We always say that the healthier a man is, the healthier his sperm is and the healthier the woman is, the healthier her eggs will be also. A healthy man and a health woman produce healthy babies.

I have been assisting couples with fertility and pregnancy for over 20 plus years now, and helped over 12,500 plus babies into the world,  and I can tell you that conception is not just about the woman. It gets back to basic biology 101 that it takes a sperm and an egg to have a baby.

Even when couples are having issues trying to conceive, or doing IVF, or however they are trying to conceive, there will be some issue on the man’s side and the woman’s side. Unless there is absolute infertility on one side, or the other, there will always be a bit of both the man and woman to work on to assist in being able to conceive.

While the myth of the barren woman runs deep in society, fertility clinics and through the guilt handed down from their fellow sisters and mothers, fertility issues and the right to be able to conceive ‘does not’ fall solely into the hands of a woman, far from it.

Men are an equal part in the fertility equation and men need be held just as accountable when it comes to trying to have a baby, or if there are difficulties in conceiving.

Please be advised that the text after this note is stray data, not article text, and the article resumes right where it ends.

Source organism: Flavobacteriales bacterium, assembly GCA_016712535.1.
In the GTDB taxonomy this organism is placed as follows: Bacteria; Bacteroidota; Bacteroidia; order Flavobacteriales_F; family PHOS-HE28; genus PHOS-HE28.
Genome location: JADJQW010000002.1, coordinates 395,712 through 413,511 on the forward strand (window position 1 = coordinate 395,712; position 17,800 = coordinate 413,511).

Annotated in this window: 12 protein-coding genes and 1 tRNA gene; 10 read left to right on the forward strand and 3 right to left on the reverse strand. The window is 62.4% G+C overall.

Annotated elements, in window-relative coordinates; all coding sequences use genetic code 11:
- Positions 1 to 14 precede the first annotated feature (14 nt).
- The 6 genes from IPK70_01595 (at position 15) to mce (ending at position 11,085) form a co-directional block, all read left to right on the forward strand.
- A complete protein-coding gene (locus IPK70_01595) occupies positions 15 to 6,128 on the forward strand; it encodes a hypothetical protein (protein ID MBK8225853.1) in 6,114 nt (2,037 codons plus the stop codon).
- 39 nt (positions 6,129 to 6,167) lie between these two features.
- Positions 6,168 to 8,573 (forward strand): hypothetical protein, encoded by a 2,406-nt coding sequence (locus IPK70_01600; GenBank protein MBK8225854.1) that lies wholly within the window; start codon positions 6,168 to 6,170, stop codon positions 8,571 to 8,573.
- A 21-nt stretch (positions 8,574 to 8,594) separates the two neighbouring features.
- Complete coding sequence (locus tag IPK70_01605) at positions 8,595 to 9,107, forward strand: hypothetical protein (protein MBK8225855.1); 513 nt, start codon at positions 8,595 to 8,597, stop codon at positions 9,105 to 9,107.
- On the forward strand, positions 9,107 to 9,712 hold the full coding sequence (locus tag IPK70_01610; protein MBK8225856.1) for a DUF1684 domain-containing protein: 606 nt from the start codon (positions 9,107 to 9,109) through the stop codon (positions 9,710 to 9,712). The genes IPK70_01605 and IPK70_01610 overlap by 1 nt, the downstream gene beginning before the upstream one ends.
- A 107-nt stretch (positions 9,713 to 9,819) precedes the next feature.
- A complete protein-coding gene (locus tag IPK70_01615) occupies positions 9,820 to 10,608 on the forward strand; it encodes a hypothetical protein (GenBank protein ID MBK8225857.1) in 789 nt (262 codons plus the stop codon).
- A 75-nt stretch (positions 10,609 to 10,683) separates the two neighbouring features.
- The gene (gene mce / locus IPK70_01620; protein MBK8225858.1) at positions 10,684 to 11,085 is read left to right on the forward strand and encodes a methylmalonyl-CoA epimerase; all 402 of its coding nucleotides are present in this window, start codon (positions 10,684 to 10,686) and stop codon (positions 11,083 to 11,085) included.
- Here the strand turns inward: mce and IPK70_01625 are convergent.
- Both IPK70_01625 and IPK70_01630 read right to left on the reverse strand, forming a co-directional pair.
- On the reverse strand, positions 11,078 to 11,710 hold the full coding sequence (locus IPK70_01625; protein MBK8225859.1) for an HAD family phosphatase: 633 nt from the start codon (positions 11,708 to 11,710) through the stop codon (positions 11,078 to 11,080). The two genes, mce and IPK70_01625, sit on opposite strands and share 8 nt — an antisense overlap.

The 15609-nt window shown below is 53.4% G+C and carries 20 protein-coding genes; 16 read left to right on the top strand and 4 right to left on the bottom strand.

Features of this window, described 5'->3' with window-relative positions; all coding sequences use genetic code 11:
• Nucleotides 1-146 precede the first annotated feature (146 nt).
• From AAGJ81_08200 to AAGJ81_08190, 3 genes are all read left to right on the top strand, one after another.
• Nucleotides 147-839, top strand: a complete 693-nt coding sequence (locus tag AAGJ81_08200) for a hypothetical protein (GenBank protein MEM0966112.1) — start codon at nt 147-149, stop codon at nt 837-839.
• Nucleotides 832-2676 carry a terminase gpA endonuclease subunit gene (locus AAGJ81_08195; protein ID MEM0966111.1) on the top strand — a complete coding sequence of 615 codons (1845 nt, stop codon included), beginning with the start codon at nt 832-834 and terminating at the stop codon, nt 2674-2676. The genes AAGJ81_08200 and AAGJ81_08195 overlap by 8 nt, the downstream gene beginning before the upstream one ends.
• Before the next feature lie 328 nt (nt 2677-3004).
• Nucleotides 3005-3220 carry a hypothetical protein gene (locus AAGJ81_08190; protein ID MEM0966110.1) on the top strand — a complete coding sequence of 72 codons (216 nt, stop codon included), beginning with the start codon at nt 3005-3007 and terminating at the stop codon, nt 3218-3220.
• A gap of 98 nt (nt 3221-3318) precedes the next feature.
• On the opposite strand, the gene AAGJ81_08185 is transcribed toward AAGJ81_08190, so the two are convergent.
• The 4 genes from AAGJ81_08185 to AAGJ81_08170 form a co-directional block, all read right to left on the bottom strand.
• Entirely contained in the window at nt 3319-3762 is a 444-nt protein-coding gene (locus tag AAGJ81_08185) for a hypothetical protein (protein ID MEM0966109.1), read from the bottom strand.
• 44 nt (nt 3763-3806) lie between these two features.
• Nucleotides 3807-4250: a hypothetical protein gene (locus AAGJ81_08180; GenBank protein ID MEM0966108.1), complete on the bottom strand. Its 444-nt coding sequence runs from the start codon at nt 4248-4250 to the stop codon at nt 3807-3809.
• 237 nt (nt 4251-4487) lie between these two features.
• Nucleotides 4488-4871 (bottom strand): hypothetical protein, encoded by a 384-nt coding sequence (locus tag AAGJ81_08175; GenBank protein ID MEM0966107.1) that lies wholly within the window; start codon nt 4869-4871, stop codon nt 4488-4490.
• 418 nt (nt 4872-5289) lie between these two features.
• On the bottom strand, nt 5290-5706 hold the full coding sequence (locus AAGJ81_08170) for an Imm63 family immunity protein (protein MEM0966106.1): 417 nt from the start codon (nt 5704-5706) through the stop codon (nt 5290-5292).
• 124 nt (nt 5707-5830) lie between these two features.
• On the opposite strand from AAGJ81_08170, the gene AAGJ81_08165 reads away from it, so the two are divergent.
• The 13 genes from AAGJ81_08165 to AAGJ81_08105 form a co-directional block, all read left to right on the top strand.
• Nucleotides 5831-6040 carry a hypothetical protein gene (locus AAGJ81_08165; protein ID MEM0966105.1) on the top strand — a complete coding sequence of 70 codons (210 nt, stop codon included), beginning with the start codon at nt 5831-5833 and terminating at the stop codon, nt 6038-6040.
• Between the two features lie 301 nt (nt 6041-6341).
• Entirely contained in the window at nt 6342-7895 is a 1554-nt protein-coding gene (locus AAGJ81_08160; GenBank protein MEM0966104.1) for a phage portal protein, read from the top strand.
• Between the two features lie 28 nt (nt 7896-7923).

No matter what anyone tells you, a man needs to be part of treatment, management and support of the journey to have a baby.  This is a big part in my multi-modality fertility program.

Fertility isn’t just the responsibility of the woman, it is the responsibility of the man as well and I make sure both the man and the woman are properly investigated, clinically managed and helped with treatments as well.

If you do need help with having a baby, then please give my friendly staff a call and find out how my fertility program may be able to assist you

Regards

Andrew Orr

-Master of Reproductive Medicine (MRepMed)

-No Stone Left Unturned

-The International Fertility Experts

Cancer Pregnancy Endometriosis

Why am I getting bleeding between my periods?